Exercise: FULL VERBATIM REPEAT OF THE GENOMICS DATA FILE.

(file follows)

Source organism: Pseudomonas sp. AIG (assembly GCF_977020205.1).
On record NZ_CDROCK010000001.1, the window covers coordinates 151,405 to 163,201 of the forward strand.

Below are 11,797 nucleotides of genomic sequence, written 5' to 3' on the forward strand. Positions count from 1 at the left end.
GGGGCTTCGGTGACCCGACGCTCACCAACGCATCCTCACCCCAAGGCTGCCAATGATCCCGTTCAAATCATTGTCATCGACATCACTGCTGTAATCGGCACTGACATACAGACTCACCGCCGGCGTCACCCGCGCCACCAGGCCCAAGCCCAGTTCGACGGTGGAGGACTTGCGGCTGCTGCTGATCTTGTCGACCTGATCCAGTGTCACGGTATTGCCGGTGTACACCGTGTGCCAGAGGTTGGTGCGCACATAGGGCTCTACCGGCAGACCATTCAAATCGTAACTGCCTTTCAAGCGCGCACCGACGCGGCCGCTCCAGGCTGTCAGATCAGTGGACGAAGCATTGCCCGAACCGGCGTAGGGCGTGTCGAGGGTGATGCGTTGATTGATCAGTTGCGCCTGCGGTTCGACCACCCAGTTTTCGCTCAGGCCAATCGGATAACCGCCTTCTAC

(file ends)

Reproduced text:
Source organism: Pseudomonas sp. AIG (assembly GCF_977020205.1).
On record NZ_CDROCK010000001.1, the window covers coordinates 151,405 to 163,201 of the forward strand.

Below are 11,797 nucleotides of genomic sequence, written 5' to 3' on the forward strand. Positions count from 1 at the left end.
GGGGCTTCGGTGACCCGACGCTCACCAACGCATCCTCACCCCAAGGCTGCCAATGATCCCGTTCAAATCATTGTCATCGACATCACTGCTGTAATCGGCACTGACATACAGACTCACCGCCGGCGTCACCCGCGCCACCAGGCCCAAGCCCAGTTCGACGGTGGAGGACTTGCGGCTGCTGCTGATCTTGTCGACCTGATCCAGTGTCACGGTATTGCCGGTGTACACCGTGTGCCAGAGGTTGGTGCGCACATAGGGCTCTACCGGCAGACCATTCAAATCGTAACTGCCTTTCAAGCGCGCACCGACGCGGCCGCTCCAGGCTGTCAGATCAGTGGACGAAGCATTGCCCGAACCGGCGTAGGGCGTGTCGAGGGTGATGCGTTGATTGATCAGTTGCGCCTGCGGTTCGACCACCCAGTTTTCGCTCAGGCCAATCGGATAACCGCCTTCTAC